4. 4 out of 5

    Nicole

    This is one of the dullest books I've ever read. I don't even understand how that's possible. Panetta is one of the most interesting people and has had the most interesting jobs at the most interesting time. How could this book be so frightfully boring??? Well, it is. First of all, skip the entire first half. There are a few interesting bits about his childhood and his time as COS in the Clinton White House but they are not worth the slog. Not even the occasional appearance of Rahm Emanual can s This is one of the dullest books I've ever read. I don't even understand how that's possible. Panetta is one of the most interesting people and has had the most interesting jobs at the most interesting time. How could this book be so frightfully boring??? Well, it is. First of all, skip the entire first half. There are a few interesting bits about his childhood and his time as COS in the Clinton White House but they are not worth the slog. Not even the occasional appearance of Rahm Emanual can sufficiently spice things up. The parts that cover his time as CIA Director and SecDef are only slightly better, but still suffer from tediousness and a surprising lack of color for an account of the experiences of such a colorful person. I blame the writer, for failing to capture Panetta's personality, and Panetta, for purporting to write a frank and candid memoir while in reality playing it just about as safe as Hilary Clinton did in Hard Choices. Much has been made of his criticism of Obama. It's a tempest in a teapot. There are approximately two sentences of criticism and they say nothing everyone doesn't already know about the President. I also didn't really take away any real leadership lessons, which I was hoping to glean from someone I very much respect as a leader. It all remains ambiguously, frustratingly intangible. I think a big problem is that the book is just too tactical. Sort of methodically plodding through key events. It lacks the strategic perspective that Panetta undoubtedly possesses, but somehow failed to convey. Other than to bitch about how awful Congress and the sequester is. Again, nothing everyone doesn't already know. Disappointing.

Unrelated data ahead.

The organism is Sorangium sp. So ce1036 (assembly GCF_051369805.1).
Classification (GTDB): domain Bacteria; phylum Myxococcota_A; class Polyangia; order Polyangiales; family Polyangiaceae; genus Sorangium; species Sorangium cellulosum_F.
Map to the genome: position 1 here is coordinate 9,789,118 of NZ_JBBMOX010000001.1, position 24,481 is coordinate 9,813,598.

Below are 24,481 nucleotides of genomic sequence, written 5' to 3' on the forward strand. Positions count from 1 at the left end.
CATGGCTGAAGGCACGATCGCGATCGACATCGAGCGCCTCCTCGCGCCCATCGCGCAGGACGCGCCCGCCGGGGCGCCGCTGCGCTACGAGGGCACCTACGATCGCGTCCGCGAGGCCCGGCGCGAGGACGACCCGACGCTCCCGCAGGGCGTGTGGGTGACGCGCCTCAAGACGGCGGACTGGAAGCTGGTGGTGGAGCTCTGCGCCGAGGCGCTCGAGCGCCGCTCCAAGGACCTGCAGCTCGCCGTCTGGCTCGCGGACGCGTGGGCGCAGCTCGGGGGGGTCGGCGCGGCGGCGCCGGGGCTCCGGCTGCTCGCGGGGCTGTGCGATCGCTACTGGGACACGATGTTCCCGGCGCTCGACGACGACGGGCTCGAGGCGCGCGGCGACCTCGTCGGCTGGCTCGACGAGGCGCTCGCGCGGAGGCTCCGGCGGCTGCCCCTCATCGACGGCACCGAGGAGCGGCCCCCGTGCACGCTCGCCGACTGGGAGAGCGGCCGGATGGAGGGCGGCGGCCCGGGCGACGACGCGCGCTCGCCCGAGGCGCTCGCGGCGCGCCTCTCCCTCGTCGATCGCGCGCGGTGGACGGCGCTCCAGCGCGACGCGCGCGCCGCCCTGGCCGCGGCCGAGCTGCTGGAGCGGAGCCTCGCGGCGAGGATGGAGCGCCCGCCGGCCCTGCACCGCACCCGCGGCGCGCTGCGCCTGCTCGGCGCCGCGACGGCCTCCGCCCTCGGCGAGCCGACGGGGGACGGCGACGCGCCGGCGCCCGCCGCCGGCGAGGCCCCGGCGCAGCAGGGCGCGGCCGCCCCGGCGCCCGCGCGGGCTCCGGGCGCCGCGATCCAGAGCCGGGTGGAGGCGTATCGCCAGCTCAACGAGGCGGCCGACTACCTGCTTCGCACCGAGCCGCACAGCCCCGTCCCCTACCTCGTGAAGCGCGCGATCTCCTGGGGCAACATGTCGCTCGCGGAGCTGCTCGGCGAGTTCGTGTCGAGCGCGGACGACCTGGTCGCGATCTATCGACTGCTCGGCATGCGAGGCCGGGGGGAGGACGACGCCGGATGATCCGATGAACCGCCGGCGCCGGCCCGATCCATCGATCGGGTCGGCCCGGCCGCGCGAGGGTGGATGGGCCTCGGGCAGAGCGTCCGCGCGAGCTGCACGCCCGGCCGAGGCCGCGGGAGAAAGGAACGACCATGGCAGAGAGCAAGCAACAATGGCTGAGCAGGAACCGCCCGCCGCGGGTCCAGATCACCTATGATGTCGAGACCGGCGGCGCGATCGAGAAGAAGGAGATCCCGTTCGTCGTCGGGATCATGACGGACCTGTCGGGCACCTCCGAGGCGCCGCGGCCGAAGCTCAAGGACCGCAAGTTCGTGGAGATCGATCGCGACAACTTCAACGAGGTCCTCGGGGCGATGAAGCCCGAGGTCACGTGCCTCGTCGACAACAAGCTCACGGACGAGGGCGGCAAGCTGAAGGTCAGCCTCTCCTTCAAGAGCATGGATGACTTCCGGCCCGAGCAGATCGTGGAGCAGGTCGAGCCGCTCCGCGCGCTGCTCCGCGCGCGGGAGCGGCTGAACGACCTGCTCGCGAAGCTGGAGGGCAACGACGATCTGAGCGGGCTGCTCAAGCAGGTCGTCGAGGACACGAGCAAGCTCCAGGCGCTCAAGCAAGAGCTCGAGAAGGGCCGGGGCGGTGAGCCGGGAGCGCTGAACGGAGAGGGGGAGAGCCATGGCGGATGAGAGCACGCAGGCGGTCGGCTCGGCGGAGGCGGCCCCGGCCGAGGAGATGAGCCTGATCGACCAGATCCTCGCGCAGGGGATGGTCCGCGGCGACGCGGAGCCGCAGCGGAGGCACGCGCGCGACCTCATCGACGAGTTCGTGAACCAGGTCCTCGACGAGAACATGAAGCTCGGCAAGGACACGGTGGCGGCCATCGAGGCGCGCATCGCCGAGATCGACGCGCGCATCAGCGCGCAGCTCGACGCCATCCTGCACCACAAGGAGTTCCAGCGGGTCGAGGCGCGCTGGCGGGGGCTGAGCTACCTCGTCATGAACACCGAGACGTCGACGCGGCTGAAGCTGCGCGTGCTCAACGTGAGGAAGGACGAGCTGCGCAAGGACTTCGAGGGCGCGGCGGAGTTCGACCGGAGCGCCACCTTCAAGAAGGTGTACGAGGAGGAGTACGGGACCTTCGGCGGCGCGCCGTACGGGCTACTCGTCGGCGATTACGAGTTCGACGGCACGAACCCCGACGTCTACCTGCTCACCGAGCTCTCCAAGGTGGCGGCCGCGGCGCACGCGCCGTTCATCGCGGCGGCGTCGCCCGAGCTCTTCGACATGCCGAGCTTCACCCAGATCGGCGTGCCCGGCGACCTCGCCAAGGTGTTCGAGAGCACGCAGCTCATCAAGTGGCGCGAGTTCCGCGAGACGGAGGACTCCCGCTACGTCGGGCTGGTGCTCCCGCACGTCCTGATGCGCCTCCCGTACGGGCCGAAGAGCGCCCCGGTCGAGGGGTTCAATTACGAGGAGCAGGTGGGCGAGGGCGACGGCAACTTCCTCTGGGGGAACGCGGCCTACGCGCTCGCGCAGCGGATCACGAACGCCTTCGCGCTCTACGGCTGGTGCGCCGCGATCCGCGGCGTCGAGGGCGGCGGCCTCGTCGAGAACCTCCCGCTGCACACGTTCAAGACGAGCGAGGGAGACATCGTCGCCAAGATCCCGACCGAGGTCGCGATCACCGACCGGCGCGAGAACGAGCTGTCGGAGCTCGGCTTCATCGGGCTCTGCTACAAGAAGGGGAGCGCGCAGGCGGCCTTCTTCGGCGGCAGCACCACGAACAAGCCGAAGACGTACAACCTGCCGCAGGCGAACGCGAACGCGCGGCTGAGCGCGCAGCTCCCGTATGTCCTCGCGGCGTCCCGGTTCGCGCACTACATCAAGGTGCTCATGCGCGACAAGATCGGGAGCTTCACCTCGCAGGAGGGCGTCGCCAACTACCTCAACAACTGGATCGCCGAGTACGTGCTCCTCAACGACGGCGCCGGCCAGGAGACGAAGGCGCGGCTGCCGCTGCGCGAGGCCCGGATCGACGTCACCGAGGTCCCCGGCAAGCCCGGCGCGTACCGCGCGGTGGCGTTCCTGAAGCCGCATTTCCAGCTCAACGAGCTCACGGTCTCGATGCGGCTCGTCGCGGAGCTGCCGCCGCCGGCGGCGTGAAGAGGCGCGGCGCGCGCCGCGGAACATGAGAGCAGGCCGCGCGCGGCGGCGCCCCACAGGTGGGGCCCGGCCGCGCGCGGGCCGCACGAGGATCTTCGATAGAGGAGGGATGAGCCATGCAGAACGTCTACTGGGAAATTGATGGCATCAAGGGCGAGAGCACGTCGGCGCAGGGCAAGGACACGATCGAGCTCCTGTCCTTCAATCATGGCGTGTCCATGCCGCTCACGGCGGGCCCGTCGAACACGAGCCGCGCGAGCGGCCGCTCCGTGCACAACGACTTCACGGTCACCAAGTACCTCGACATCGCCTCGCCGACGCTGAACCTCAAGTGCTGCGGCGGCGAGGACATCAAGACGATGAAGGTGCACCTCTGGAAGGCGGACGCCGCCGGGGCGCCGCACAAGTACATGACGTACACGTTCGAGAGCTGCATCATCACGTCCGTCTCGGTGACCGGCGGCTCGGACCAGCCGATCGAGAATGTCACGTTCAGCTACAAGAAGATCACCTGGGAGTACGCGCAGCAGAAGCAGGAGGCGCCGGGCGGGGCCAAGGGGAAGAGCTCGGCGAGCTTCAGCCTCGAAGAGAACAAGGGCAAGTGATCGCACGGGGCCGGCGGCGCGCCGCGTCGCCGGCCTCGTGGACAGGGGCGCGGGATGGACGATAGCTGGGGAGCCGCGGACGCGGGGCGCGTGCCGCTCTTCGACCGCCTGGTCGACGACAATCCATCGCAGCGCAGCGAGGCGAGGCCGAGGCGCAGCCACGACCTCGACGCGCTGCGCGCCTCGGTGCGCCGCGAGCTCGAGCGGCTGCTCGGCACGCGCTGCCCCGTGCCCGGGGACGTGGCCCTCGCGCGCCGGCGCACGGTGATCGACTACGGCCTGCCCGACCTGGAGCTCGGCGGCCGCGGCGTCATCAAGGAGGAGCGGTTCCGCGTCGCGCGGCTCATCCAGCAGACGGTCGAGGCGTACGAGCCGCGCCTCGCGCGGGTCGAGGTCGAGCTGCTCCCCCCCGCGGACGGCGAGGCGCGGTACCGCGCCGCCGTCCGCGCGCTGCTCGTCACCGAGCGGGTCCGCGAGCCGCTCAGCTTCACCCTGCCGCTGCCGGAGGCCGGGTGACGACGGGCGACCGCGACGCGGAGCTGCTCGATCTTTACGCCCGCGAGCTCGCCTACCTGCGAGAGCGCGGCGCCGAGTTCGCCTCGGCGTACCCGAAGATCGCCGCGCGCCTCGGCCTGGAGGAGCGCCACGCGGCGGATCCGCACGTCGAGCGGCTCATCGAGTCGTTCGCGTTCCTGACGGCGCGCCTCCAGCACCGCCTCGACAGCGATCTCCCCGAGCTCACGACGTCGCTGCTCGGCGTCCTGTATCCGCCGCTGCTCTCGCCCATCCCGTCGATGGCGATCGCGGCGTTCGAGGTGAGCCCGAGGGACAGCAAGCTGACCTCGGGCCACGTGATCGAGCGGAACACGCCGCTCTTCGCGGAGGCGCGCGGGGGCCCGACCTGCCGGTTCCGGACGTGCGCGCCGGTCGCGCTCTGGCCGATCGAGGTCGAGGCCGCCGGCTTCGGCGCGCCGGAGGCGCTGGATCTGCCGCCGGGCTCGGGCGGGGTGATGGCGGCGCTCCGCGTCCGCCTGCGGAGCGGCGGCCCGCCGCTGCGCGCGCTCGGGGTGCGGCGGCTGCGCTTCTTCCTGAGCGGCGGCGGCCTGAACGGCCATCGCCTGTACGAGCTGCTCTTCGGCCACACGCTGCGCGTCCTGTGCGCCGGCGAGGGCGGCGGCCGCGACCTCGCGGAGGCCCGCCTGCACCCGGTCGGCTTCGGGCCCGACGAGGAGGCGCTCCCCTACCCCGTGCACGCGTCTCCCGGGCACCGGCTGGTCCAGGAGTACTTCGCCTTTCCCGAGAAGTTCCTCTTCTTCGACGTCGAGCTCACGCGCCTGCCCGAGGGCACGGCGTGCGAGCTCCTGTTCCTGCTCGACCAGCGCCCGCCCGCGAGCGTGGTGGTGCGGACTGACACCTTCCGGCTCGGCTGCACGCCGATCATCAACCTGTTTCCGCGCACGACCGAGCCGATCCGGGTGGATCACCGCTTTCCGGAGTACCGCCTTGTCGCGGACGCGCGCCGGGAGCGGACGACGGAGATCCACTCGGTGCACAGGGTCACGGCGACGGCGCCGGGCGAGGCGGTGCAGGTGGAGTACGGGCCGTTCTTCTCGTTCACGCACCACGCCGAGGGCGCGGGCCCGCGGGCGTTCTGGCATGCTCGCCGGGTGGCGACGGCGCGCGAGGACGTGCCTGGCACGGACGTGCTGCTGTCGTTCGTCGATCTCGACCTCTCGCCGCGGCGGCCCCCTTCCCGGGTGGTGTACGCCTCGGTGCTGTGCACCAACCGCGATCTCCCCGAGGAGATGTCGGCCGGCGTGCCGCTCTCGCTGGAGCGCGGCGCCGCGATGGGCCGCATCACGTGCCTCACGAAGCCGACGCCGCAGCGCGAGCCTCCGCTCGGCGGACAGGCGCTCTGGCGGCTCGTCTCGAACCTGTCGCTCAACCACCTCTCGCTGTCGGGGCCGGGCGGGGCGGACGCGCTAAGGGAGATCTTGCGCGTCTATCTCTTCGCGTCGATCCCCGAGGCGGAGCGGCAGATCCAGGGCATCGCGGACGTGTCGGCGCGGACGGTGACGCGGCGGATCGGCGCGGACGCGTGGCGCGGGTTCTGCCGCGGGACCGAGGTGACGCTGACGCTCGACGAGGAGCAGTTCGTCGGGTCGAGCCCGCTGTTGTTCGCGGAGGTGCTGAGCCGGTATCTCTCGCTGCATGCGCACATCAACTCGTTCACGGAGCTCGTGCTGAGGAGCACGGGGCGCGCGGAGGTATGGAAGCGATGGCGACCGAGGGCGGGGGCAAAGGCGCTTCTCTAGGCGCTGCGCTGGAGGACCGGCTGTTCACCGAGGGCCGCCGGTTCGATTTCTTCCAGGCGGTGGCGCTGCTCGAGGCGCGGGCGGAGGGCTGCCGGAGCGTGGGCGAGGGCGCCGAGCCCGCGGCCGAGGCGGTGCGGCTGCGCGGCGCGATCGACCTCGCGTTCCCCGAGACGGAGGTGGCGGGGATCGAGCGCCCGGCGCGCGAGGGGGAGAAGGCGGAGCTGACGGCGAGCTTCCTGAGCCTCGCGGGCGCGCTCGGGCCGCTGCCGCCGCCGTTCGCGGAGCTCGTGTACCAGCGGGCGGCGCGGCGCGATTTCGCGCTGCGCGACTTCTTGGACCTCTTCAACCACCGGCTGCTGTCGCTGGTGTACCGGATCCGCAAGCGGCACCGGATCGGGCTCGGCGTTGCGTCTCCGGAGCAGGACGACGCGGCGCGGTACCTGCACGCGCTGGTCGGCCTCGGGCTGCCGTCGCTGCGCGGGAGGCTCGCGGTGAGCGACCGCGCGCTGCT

5. 5 out of 5

    Gordon

    A great book for senior government or military leaders. Hon. Leon Panetta tells his life story from humble beginnings as a first generation Italian-American growing up in California to his final government service as Director CIA and Secretary of Defense. It is a story of personal and profession values as well as leadership lessons learned at home, under the service of a successful Congressman who believed in integrity and fairness, then as a congressmen himself, to service as in the Nixon White A great book for senior government or military leaders. Hon. Leon Panetta tells his life story from humble beginnings as a first generation Italian-American growing up in California to his final government service as Director CIA and Secretary of Defense. It is a story of personal and profession values as well as leadership lessons learned at home, under the service of a successful Congressman who believed in integrity and fairness, then as a congressmen himself, to service as in the Nixon White House, later the Clinton White House and finally on Obama's Cabinet in two key National Security positions. It is also a story of America and the world events that he participated in or helped shape during his various jobs in government. He provides great insights to decision making and personalities of Leaders he served or served with. I certainly gained an appreciation for Panetta's straight talking, no nonsense approach, his strong sense of integrity, his management and leadership skills, and his personal human touch as a politician and government leader.